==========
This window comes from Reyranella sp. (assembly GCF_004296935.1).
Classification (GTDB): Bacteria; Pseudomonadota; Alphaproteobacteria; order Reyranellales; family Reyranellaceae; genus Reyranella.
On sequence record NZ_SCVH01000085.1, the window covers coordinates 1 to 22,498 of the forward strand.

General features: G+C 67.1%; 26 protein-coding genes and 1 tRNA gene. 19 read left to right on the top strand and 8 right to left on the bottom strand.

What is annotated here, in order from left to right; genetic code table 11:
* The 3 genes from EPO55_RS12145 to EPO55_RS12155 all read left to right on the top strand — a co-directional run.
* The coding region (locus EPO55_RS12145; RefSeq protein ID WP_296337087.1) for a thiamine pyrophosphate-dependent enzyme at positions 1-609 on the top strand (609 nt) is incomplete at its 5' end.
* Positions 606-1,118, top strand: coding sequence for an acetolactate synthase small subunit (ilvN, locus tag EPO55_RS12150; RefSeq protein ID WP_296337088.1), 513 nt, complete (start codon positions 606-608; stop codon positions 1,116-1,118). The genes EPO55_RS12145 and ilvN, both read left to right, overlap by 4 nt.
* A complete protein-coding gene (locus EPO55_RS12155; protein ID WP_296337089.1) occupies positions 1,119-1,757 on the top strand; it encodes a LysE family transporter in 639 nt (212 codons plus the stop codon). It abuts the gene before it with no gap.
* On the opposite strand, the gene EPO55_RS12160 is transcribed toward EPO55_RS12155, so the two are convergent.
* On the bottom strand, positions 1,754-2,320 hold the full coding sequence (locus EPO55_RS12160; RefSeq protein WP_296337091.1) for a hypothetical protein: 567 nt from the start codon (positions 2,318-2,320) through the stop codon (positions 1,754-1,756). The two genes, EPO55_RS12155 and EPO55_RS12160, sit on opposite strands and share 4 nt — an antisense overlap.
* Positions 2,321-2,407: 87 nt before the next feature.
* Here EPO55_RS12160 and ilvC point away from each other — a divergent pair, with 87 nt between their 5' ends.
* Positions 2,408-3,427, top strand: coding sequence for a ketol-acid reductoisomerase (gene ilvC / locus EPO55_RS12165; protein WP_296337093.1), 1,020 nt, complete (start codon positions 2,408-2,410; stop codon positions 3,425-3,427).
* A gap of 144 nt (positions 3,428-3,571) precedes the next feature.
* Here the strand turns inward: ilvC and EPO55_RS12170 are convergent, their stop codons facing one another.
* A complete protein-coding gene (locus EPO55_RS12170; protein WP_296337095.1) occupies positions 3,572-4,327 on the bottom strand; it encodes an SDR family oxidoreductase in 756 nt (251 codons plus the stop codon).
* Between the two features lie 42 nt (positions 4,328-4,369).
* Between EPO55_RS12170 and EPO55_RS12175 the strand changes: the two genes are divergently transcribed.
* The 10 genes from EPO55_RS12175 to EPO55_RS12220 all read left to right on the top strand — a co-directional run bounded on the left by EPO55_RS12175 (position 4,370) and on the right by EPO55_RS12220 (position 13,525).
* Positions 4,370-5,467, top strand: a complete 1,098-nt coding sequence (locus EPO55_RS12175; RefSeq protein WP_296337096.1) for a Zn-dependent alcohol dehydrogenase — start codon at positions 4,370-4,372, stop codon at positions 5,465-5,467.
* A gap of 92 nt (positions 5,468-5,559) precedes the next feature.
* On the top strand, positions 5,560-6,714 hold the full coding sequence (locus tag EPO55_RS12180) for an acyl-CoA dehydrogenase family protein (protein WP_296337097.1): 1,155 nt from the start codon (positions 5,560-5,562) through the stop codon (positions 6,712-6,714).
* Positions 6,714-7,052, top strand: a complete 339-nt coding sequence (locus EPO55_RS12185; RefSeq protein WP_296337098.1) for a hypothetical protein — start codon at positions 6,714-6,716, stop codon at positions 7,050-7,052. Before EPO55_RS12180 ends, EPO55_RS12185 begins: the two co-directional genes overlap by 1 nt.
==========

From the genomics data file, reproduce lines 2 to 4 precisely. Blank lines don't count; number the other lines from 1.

Classification (GTDB): Bacteria; Pseudomonadota; Alphaproteobacteria; order Reyranellales; family Reyranellaceae; genus Reyranella.
On sequence record NZ_SCVH01000085.1, the window covers coordinates 1 to 22,498 of the forward strand.

General features: G+C 67.1%; 26 protein-coding genes and 1 tRNA gene. 19 read left to right on the top strand and 8 right to left on the bottom strand.